Perfect! Let’s jump into Jack Sparrow! and see what we got!
[email protected]:~# kubectl get nodes -o wide NAME STATUS ROLES AGE VERSION INTERNAL-IP EXTERNAL-IP OS-IMAGE KERNEL-VERSION CONTAINER-RUNTIME jack-sparrow Ready control-plane,master 50m v1.21.7+k3s1 126.96.36.199 <none> Debian GNU/Linux 11 (bullseye) 5.10.0-9-amd64 docker://20.10.11 black-pearl Ready <none> 28s v1.21.7+k3s1 188.8.131.52 <none> Debian GNU/Linux 11 (bullseye) 5.10.0-9-amd64 docker://20.10.11 flying-dutchman Ready <none> 12s v1.21.7+k3s1 184.108.40.206 <none> Debian GNU/Linux 11 (bullseye) 5.10.0-9-amd64 docker://20.10.11
Lens is a Kubernetes UI for managing your cluster resources. It comes bundled with Helm and kubectl for your local workstation. You can install lens binary from the github under the name lensapp/lens. We will be taking the kube config from jack sparrow and pasting it into your Lens. To do that let’s find our kube config and copy paste. And change the server IP address to external IP address of our jack sparrow instead of 127.0.0.1
[email protected]:~# cat /etc/rancher/k3s/k3s.yaml
Let’s create pirate-deployment.yaml, pirate-service.yaml and traefik-ingress.yaml to see generated lens metrics. And apply them in our cluster.
# pirate-deployment.yaml apiVersion: apps/v1 kind: Deployment metadata: name: pirate-deploy spec: replicas: 3 selector: matchLabels: app: pirate-app template: metadata: labels: app: pirate-app spec: containers: - name: simple-pirate image: mrwormhole/simple-pirate ports: - containerPort: 80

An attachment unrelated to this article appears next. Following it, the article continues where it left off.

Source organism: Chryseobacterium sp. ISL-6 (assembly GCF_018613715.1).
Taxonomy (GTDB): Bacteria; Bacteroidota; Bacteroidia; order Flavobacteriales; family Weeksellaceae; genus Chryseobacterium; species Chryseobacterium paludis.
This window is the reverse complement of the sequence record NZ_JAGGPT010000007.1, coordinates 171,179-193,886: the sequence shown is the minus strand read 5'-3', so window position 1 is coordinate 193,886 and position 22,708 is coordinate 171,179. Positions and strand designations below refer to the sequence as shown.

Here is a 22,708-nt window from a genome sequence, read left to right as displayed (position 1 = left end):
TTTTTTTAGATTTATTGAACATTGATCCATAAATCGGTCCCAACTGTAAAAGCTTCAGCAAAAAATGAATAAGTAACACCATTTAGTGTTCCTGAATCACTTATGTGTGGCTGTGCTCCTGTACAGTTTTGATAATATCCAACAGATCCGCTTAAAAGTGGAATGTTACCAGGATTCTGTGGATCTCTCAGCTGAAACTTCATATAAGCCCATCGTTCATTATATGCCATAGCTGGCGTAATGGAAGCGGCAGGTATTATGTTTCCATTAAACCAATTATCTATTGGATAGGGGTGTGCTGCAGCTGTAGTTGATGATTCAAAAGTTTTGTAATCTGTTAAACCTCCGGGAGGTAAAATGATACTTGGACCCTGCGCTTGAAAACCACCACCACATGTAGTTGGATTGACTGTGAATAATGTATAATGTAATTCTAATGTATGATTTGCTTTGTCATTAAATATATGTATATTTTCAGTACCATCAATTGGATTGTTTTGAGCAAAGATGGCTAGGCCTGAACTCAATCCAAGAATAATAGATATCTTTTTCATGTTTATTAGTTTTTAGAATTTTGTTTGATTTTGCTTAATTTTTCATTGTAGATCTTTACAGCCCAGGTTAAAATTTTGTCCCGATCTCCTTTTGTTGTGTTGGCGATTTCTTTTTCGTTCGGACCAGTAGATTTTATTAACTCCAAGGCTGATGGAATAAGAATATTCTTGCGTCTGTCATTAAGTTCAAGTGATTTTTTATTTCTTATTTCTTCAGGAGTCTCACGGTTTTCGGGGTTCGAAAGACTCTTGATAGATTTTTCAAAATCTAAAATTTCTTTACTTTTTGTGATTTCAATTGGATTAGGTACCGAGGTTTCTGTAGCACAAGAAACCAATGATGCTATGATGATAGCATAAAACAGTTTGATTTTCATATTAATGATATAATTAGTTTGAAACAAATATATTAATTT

# pirate-service.yaml apiVersion: v1 kind: Service metadata: name: pirate-svc spec: ports: - protocol: TCP port: 80 targetPort: 80 selector: app: pirate-app
# traefik-ingress.yaml apiVersion: networking.k8s.io/v1 kind: Ingress metadata: name: pirate-ingress annotations: kubernetes.io/ingress.class: traefik spec: rules: - http: paths: - path: / pathType: Prefix backend: service: name: pirate-svc port: number: 80
$ kubectl create -f pirate-deployment.yaml $ kubectl create -f pirate-service.yaml $ kubectl create -f traefik-ingress.yaml $ kubectl get ingress NAME CLASS HOSTS ADDRESS PORTS AGE pirate-ingress <none> * 220.127.116.11,18.104.22.168,22.214.171.124 80 136m
Now we can enable the lens metrics from pinned clusters and go to its settings and install all of the required things via lens metrics tab. We will need prometheus, kube state metrics and node exporter from lens metrics section.
I really thank you for making it to the end! I tried to simplify things as much as possible 🙂
I want to send special thanks and give credit to Victor Shamallah and Alex Ellis I also hope this guide was helpful to the readers and the newcomers. If you have learned something new, feel free to share. If you have any feedback/suggestions/problems, spam in the comments section. Have a good day!